Contrary to popular belief, most of the oxygen on earth does not come from trees. So, where does oxygen come from?
In fact, according to scientists, the ocean and phytoplankton produce between 50% and 80% of the oxygen on our planet.
Why do we mistakenly think that trees produce most of our oxygen?
Well, that’s a shortcut we make, that’s what our parents tell us, that’s what we learn at school. But, according to a 2010 study by science.org, tropical forests are responsible for about 34% of the earth’s photosynthesis.
This does not change the fact that trees are very important, they make oxygen from the carbon dioxide in the air (CO2). They are true natural carbon dioxide (CO2) recycling machines. They simply produce less oxygen than we think.
So where is all the oxygen produced?
We tend to forget this, but phytoplankton and the oceans produce more than 50% of the oxygen on our planet. Phytoplankton are the largest producers of oxygen on earth. Like land plants, phytoplankton make oxygen through the mechanism of photosynthesis.
What are phytoplankton?
Phytoplankton, or plant plankton, are micro-organisms that are invisible to the naked eye. These tiny one-celled plants just float in the ocean surface, and go with the flow and they drift with the currents.
They grow through photosynthesis, meaning they convert CO2 using the sun energy, and release oxygen. They also need nutrients from the bottom of the ocean itself like iron, nitrogen or phosphate. Not only do they provide oxygen for all of us on earth, but phytoplankton are also at the bottom of the food chain in the ocean. Small fish eat them and are in turn eaten by bigger fishes.. Surprising as it may seem, it is not huge trees but these tiny plant organisms that play a major role in renewing the oxygen in the air we breathe.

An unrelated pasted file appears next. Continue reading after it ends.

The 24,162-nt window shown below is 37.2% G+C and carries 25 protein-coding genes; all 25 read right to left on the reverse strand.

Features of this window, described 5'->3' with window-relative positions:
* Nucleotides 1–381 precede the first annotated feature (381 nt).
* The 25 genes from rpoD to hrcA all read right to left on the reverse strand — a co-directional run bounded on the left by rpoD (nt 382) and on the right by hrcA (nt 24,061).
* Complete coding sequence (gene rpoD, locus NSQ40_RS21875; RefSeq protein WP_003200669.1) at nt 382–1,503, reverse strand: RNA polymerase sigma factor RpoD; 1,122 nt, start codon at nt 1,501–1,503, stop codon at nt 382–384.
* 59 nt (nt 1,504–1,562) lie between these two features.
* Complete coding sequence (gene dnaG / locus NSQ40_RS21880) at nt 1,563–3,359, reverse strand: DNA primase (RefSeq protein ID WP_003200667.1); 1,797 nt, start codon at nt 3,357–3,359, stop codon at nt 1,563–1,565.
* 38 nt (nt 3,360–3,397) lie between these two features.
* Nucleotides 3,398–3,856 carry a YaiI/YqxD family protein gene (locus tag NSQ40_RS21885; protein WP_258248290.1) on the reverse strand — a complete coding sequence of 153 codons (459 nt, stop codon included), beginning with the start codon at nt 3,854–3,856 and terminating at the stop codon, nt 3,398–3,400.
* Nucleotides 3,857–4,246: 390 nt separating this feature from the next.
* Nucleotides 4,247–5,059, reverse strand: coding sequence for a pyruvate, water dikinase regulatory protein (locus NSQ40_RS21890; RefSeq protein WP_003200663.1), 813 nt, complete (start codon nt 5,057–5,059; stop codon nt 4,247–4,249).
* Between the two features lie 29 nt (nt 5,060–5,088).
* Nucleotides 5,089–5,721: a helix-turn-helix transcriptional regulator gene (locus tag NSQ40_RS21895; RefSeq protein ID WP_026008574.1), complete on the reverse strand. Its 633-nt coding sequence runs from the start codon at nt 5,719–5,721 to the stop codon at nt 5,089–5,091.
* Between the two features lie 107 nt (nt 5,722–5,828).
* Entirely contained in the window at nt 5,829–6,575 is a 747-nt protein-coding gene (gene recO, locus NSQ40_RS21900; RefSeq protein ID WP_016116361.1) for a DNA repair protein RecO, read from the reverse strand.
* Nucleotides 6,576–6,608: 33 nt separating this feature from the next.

Unfortunately, phytoplankton are in danger because of global warming (if you want to read more about global warming, we invite you to read our article “Climate change is accelerating“. Indeed, they prefer cold waters and as the ocean temperature increases, the population of phytoplankton decreases. This will have a big impact on marine biodiversity and on the land in general as phytoplankton is also part of the food chain.
How does phytoplankton photosynthesis work?
To put it simply, thanks to its chlorophyll, phytoplankton captures sunlight which it uses as a source of energy to produce glucose. To create this sugar, it needs carbon and hydrogen, two elements that it finds in the carbon dioxide (CO2) and water (H2O) naturally present in its environment. It then releases what it does not need, namely O2, oxygen.
If you want to read more about phytoplankton, please read our article “phytoplankton are the biggest producers of oxygen on earth“.